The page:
2021-04-23T16:00:00Z – 2021-04-23T18:00:00Z
For the third time in recent years, the orchestra will be conducted by Jun Märkl, who works closely with prestigious German and French theatres and orchestras and often conducts some of the world’s best orchestras, such as the Cleveland and Philadelphia orchestras in the USA, the NHK Symphony Orchestra in Japan, the Czech Philharmonic orchestra, etc. Since 2021, he has been the music director of the Malaysian Philharmonic Orchestra, the artistic advisor of the Taiwan National Symphony Orchestra, and the chief guest conductor of The Hague Philharmonic. Estonian music critic Kai Taal has highlighted Jun Märkl’s remarkably good cooperation with ERSO, describing him as a very energetic, intense, and positive conductor who is ‘specific and friendly but insistent in his demands’. Märkl’s extraordinary memory and habit of conducting without a score is also remarkable.
The opening work of the concert is one of the most famous piano cycles of Claude Debussy, Suite bergamasque, which we will hear in an orchestral arrangement this time. The four parts of the work are subtitled ‘Prelude’, ‘Menuet’, ‘Moonlight’, and ‘Passepied’.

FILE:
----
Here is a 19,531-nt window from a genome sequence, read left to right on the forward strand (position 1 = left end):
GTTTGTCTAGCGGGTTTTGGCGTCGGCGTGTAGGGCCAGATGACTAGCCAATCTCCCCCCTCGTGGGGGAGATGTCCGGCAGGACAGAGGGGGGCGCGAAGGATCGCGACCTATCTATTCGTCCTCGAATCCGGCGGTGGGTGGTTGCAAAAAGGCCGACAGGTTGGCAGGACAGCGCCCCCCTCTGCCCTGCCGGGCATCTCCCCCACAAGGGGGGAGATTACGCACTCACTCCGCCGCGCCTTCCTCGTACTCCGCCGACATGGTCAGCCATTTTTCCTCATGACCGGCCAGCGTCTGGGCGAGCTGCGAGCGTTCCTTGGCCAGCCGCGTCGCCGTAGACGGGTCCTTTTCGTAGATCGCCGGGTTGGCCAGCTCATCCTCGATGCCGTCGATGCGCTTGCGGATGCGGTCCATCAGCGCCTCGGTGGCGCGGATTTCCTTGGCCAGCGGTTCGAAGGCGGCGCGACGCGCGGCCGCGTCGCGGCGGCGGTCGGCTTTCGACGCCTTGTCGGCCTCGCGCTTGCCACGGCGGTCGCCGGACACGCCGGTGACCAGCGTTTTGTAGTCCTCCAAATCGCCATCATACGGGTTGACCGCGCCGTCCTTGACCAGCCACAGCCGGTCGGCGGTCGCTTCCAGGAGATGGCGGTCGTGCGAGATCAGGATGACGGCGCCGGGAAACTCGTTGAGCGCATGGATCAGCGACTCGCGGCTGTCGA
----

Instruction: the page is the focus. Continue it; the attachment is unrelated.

Mozart’s Piano Concerto No. 24 is one of the composer’s two works in minor key in this genre, with the remaining 25 being written in major key. What makes this special is the opening theme of the first movement, in which the composer has used all 12 notes of the chromatic scale, and the triple time in the first movement, which he has used only in two piano concerts. It is known that this piano concerto with its tragic undertones also earned Beethoven’s special admiration.
The soloist of the concert, Irina Zahharenkova, is one of the most outstanding and unique pianists of her generation, the winner of numerous competitions, and highly valued for her nuanced and engaging interpretations. ‘Zahharenkova’s phenomenon is difficult to explain in words: listening to and watching her, it is as if she simply sits behind the piano and the music starts to flow from under her fingers, naturally and effortlessly, capturing the listener completely’, wrote Estonian music critic Äli-Ann Klooren.
Franz Joseph Haydn’s Symphony No. 82 is one of the composer’s six Paris Symphonies. These symphonies, commissioned by a Masonic organisation in Paris, are considered to be the beginning of Haydn’s mature symphonic style. The piece was known to have been nicknamed ‘Bear’ only 20 years after the composer’s death when the piano arrangement entitled ‘Danse de l’ours’ (The Dance of the Bear) was made public.
“Suite Bergamasque” (version for orchestra) ~18′
Wolfgang Amadeus Mozart
Piano Concerto No 24 in C minor, K 491 ~30′
Franz Joseph Haydn
Symphony No 82 in C major “The Bear” (L’ours) ~28′
IRINA ZAHHARENKOVA piano
Estonian National Symphony Orchestra
Conductor JUN MÄRKL
ERSO TV broadcasts are created in cooperation with Estonian Public Broadcasting ...
... & Helipilt Grupp OÜ
Priit Perend, Tammo Sumera, Mait Visnapuu